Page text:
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  • John Bogdan

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    Bogdan testified he had not known that devices made to look like smoke detectors were actually listening devices, installed so intelligence analysts could eavesdrop on Guantanamo captives and their lawyers. Colonel John Bogdan is an officer in the United States Army. In June 2012 he took over as commander of Joint Task Force Guantanamo's Detention Group—a position sometimes called the camp's warden, from Colonel Donnie Thomas. In February 2013 attorneys representing Guantanamo captives had confirmed one of their long-standing concerns—that the rooms where Guantanamo captives met with their clients were bugged. When Bogdan was called to testify about the rooms being bugged, he asserted that he had only recently been aware of the bugs—which had been hidden in innocuous looking smoke detectors. Bogdan said the bugs had been installed long before he assumed command. He denied any knowledge of the bugs being listened to recently, and implied that they may have been abandoned. Bogdan asserted that he had told guards "there was to be no audio monitoring of attorney-client meetings.

  • Global surveillance disclosures (2013–present)

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    Ongoing news reports in the international media have revealed operational details about the United States National Security Agency (NSA) and its international partners' global surveillance of foreign nationals and U.S. citizens. The reports mostly emanate from a cache of top secret documents leaked by ex-NSA contractor Edward Snowden, which he obtained whilst working for Booz Allen Hamilton, one of the largest contractors for defense and intelligence in the United States. In addition to a trove of U.S. federal documents, Snowden's cache reportedly contains thousands of Australian, British and Canadian intelligence files that he had accessed via the exclusive "Five Eyes" network. In June 2013, the first of Snowden's documents were published simultaneously by The Washington Post and The Guardian, attracting considerable public attention.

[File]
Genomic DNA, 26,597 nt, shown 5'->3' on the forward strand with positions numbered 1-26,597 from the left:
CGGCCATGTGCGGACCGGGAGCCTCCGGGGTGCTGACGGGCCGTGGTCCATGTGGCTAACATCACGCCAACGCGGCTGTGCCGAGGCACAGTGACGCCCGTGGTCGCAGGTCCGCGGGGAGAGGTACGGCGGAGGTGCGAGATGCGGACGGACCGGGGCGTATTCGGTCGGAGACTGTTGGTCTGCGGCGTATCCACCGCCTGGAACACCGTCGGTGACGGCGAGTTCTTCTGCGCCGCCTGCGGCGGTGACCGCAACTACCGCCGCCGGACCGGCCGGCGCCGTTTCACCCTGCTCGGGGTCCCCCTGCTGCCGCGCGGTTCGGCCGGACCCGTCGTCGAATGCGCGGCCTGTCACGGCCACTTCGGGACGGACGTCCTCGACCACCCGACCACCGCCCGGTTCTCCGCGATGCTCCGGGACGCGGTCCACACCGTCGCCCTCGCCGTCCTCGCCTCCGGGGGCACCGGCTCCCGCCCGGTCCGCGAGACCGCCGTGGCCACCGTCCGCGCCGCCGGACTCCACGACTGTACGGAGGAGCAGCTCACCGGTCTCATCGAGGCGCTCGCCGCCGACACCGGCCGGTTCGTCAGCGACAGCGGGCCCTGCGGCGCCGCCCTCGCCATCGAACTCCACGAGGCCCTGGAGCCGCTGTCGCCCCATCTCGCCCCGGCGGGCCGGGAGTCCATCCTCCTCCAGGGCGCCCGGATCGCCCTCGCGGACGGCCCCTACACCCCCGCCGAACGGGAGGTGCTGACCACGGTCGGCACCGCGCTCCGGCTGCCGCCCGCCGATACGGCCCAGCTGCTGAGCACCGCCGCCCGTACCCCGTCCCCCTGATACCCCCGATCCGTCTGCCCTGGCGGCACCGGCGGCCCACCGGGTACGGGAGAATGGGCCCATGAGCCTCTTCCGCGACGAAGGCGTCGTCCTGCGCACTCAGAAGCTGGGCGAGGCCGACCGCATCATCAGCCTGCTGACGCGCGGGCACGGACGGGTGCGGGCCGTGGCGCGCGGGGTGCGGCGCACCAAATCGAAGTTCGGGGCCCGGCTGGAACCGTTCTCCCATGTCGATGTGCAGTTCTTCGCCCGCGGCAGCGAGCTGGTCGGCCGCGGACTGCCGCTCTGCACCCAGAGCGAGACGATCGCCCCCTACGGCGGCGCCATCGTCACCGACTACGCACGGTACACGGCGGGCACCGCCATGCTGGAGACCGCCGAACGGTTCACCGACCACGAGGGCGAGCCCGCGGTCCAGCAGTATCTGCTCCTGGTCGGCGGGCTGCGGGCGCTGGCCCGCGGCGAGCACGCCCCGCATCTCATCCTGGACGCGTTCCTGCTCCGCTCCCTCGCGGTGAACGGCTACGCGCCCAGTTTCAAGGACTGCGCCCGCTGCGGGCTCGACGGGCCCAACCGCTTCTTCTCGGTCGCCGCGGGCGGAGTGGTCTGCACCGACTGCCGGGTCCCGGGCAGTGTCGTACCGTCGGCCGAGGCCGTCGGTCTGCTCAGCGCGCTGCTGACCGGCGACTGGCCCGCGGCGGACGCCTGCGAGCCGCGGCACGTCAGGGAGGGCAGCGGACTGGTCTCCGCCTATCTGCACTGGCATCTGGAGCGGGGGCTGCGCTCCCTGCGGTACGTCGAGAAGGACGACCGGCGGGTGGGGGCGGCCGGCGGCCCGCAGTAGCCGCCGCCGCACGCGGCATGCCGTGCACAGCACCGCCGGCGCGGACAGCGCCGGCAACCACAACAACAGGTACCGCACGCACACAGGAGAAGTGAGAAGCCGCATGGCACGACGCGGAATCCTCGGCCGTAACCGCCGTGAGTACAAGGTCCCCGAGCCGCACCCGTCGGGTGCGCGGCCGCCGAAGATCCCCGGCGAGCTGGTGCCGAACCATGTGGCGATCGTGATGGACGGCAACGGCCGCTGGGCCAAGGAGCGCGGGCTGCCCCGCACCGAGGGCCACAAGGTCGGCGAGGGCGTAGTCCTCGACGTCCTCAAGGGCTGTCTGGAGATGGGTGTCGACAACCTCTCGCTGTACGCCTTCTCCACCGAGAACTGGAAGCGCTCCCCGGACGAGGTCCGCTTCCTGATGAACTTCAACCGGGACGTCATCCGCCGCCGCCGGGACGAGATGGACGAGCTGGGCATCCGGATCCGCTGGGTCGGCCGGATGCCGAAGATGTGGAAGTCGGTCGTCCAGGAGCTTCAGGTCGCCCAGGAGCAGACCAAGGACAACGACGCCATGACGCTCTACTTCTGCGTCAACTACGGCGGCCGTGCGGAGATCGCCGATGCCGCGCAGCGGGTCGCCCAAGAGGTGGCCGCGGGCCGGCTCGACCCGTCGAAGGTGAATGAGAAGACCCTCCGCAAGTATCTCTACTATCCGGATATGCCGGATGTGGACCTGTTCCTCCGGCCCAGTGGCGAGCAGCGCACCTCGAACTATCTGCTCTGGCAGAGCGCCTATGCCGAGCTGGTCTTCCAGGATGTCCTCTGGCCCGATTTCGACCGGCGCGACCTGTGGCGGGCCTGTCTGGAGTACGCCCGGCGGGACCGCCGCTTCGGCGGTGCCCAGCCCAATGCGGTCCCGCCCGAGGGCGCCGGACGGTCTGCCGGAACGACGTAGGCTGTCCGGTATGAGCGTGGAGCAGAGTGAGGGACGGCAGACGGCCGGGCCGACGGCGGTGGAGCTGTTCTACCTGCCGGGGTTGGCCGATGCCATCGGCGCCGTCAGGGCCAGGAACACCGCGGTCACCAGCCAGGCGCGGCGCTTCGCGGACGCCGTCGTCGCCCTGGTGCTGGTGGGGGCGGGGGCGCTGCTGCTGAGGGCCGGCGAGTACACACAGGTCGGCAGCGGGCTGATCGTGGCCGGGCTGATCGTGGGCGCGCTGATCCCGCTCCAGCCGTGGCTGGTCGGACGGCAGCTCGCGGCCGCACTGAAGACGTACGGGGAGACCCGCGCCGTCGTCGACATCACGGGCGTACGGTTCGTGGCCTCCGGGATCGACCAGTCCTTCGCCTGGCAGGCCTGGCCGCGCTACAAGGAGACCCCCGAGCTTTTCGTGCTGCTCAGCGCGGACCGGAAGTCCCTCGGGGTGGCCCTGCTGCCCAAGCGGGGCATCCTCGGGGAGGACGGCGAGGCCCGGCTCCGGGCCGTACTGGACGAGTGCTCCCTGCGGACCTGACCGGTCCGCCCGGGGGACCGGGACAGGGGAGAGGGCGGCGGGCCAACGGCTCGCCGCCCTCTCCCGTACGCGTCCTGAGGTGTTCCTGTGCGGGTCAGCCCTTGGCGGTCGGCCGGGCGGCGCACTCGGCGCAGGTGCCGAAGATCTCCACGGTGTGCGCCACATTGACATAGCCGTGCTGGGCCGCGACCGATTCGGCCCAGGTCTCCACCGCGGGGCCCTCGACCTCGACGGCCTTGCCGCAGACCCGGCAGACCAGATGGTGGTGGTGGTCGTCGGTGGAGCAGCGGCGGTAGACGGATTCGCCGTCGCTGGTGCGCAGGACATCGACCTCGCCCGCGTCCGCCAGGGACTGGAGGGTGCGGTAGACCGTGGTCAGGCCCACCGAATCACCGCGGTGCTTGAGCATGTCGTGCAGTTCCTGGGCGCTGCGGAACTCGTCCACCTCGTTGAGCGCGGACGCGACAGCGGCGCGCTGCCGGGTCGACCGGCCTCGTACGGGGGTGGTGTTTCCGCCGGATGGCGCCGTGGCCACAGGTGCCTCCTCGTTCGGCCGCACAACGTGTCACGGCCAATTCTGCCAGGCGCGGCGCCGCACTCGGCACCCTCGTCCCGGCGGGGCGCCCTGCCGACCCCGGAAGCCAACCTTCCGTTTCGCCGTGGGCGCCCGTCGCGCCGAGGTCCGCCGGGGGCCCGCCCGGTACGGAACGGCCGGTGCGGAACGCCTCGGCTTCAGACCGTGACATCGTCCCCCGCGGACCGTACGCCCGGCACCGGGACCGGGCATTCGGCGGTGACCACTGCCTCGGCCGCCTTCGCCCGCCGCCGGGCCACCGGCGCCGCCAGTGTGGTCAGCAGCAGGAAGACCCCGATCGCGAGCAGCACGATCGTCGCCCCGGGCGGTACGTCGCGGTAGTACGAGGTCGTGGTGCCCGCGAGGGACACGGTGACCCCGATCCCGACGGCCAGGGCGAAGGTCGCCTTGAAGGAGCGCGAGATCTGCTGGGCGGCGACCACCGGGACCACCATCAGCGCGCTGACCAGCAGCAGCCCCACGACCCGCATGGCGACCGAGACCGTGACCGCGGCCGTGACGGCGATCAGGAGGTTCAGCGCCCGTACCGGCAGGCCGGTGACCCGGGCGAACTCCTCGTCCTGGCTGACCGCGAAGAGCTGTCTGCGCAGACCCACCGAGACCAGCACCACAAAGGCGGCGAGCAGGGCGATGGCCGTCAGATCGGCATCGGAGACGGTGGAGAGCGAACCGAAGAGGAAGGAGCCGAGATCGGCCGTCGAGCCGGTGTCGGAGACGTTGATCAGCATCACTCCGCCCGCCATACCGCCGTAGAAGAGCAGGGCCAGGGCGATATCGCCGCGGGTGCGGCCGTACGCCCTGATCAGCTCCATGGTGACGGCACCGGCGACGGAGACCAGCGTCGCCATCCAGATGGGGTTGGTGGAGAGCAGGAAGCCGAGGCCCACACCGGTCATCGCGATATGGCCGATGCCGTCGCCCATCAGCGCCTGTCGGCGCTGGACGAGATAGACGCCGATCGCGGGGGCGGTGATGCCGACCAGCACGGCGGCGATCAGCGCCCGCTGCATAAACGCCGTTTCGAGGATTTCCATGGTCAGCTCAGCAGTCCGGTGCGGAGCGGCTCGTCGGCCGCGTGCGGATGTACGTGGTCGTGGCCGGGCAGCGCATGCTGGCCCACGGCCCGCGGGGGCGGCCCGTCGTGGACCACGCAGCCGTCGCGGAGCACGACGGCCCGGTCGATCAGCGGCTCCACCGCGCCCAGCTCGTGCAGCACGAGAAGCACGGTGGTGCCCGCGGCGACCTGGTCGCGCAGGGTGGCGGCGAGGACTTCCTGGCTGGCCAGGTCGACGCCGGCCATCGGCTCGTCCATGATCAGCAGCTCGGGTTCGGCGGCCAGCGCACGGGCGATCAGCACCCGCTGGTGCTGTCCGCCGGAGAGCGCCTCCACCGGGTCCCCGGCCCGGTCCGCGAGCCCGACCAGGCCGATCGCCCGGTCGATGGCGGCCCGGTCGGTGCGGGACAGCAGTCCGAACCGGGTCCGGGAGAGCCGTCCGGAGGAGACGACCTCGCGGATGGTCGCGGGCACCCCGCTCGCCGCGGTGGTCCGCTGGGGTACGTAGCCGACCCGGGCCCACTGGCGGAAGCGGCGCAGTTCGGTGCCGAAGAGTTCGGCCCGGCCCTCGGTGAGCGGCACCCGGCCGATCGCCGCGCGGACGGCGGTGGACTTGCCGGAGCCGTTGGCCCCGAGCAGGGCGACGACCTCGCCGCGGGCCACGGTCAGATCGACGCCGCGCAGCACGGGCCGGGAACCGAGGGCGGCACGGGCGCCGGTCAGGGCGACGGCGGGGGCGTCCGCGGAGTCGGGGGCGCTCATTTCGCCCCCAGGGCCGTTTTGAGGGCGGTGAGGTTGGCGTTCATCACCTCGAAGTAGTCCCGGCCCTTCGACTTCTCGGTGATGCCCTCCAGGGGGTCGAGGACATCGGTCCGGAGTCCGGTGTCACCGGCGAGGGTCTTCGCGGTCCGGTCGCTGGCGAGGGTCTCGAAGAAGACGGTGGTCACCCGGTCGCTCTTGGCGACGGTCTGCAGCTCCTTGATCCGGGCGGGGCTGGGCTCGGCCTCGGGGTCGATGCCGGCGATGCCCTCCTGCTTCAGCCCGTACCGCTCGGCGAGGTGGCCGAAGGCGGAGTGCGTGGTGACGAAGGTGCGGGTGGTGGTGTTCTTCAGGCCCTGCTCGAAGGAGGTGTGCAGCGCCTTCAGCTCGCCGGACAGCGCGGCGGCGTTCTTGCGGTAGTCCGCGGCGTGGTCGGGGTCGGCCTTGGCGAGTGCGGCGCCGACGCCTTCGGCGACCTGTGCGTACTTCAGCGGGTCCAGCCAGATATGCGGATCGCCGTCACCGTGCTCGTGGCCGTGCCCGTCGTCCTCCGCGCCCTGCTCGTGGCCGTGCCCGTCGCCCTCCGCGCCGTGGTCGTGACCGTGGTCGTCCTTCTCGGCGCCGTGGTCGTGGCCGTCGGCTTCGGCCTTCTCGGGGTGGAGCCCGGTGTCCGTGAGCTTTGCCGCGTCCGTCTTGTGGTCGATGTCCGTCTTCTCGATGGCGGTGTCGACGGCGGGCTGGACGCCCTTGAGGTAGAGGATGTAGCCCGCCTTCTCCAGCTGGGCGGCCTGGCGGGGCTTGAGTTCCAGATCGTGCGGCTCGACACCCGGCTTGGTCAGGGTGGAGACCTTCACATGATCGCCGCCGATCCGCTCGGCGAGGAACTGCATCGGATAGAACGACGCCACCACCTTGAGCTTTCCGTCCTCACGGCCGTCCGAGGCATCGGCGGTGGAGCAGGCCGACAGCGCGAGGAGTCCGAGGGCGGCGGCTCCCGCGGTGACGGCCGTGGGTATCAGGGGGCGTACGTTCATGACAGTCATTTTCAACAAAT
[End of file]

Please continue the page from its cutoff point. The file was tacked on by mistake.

• FM transmitter (personal device)

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    headphone jack. Frequency range is 88.1 - 88.3 - 88.5 - 88.7 MHz Belkin TuneCastII FM Transmitter with a modified antenna connected to an iPod music player. A personal FM transmitter is a low-power FM radio transmitter that broadcasts a signal from a portable audio device (such as an MP3 player) to a standard FM radio. Most of these transmitters plug into the device's headphone jack and then broadcast the signal over an FM broadcast band frequency, so that it can be picked up by any nearby radio. This allows portable audio devices to make use of the louder or better sound quality of a home audio system or car stereo without requiring a wired connection. They are often used in cars but may also be in fixed locations such as broadcasting from a computer sound card throughout a building. Being low-powered, most transmitters typically have a short range of 100–300 feet (30–100 metres), depending on the quality of the receiver, obstructions and elevation. Typically they broadcast on any FM frequency from 87.5 to 108.0 MHz in most of the world, 76.0 - 95.0 MHz for Japan, 65.0 - 74.2 MHz for Russia (or 88.1 to 107.9 MHz in the US and Canada).

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